Well, they ARE bloody heavy. OK, my intent was to measure how much
force is required to hold the bonnet OPEN at it's full extension.
So, I opened the bonnet all the way so that the OE supports held it.
Put a scale on the valve cover. Put a box on the scale so that it was
an inch away from the fully opened bonnet. Lifted up on the bonnet to
release the support dinguses, and let the bonnet down so that it
touched the box. The bonnet is within an inch of being fully open
when it exerted 90 lbs on the scale.
How meaningful that bit of info is, ask an engineer. I suppose I
could make a similar measurement at the handle with the bonnet nearly
closed, but the question asked was what is required to hold the bonnet open.
At 12:37 PM 1/30/2009, David Booker wrote:
>--- On Fri, 1/30/09, Peter Caldwell <email@example.com> wrote: "I
>placed a shipping scale on the valve cover with a spacer (box of
>Austin Marina brake shoes) that would touch the bonnet..."
>I may not have completely pictured in my head what you're trying to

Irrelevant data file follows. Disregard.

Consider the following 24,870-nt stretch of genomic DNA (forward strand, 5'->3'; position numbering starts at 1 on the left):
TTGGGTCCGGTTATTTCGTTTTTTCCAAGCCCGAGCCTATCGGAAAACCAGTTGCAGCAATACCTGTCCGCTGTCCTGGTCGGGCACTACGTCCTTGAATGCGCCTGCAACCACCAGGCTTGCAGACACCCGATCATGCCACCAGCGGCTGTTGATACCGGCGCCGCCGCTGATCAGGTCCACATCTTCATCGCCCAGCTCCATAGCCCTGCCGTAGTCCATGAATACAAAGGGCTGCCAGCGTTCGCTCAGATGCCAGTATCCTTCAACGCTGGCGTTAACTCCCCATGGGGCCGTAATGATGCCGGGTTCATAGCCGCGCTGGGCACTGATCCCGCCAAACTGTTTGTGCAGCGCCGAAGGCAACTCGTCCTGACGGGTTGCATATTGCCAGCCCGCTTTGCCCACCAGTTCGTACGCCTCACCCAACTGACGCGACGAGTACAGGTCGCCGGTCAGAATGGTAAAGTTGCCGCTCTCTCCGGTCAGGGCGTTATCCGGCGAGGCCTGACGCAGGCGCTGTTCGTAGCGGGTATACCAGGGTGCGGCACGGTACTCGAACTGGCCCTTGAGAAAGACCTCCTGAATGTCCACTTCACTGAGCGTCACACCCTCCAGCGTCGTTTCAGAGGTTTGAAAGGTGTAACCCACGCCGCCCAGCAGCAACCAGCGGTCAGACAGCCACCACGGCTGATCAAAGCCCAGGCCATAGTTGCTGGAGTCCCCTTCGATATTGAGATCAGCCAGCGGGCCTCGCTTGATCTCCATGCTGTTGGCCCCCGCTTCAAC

>say here. It seems like the measurement you describe would be the
>weight to open the bonnet, or to hold it in the almost down
>position. When the bonnet is in the fully up position, wouldn't it
>take much less pressure to actually hold it there? To measure that,
>looks like you'd need to use a prop rod between the scale and the
>bonnet while it is balanced in the approximate up position you'd
>want it to be in when open. Then again, if not much of the bonnet
>weight is actually above and behind the hinge when in the open
>position, the difference may be insignificant and your method could
>be acurate. Or I may have completely misunderstood what you were
>saying. 90 pounds just sounds heavy to me.
>Of course, my Spridget isn't a BE, so what do I know anyway... :-)
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